Luiz Jacobsohn works in a lab in Olin Hall at Clemson University. (Credit: Clemson University)

Research into “electronic traps” could mean that patients would be exposed to less radiation when they go to the doctor for certain tests and treatments. The research is aimed at making scintillators and dosimeters work more efficiently. Both devices detect ionizing radiation but do it in different ways and have different practical uses.

When an x-ray or gamma ray hits the material, it liberates a bunch of electrons. The electrons, in a scintillator, recombine and immediately emit light. In a dosimeter, the electrons are caught in electronic traps, and those electrons are later measured to tell the radiation dose.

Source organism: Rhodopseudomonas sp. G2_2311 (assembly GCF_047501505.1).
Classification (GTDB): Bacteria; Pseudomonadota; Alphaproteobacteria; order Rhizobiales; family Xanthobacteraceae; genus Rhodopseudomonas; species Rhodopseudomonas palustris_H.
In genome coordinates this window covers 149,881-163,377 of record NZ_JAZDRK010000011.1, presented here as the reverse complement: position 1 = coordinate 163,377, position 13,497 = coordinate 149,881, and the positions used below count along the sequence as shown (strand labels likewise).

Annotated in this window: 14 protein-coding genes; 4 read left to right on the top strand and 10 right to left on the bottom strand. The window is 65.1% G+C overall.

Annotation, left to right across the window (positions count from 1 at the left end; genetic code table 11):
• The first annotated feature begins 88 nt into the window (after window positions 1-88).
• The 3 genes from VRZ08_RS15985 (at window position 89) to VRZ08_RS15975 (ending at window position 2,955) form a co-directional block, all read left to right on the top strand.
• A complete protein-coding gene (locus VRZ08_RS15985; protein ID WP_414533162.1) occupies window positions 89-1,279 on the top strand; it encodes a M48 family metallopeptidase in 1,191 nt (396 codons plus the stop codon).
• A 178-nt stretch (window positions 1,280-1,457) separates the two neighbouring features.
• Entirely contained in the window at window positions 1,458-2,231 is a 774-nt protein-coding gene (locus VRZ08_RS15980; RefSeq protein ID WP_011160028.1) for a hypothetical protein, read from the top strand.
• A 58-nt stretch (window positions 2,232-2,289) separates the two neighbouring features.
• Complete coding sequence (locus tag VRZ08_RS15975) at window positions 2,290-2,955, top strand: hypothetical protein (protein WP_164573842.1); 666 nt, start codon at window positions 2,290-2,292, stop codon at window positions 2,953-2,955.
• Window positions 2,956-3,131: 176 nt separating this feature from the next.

By honing research on electronic traps, it could be possible to improve both scintillators and dosimeters. Scintillators work more efficiently when traps are removed, because fewer electrons get caught up and are free to recombine. That enhances their light output. Better scintillators could mean patients would be exposed to less radiation during treatment.

In dosimeters, the traps should capture electrons more effectively. The researchers will experiment with the composition and structure of metal oxides in hopes of finding a general rule that guides the fabrication of the metal oxides to help control for the presence of electronic traps.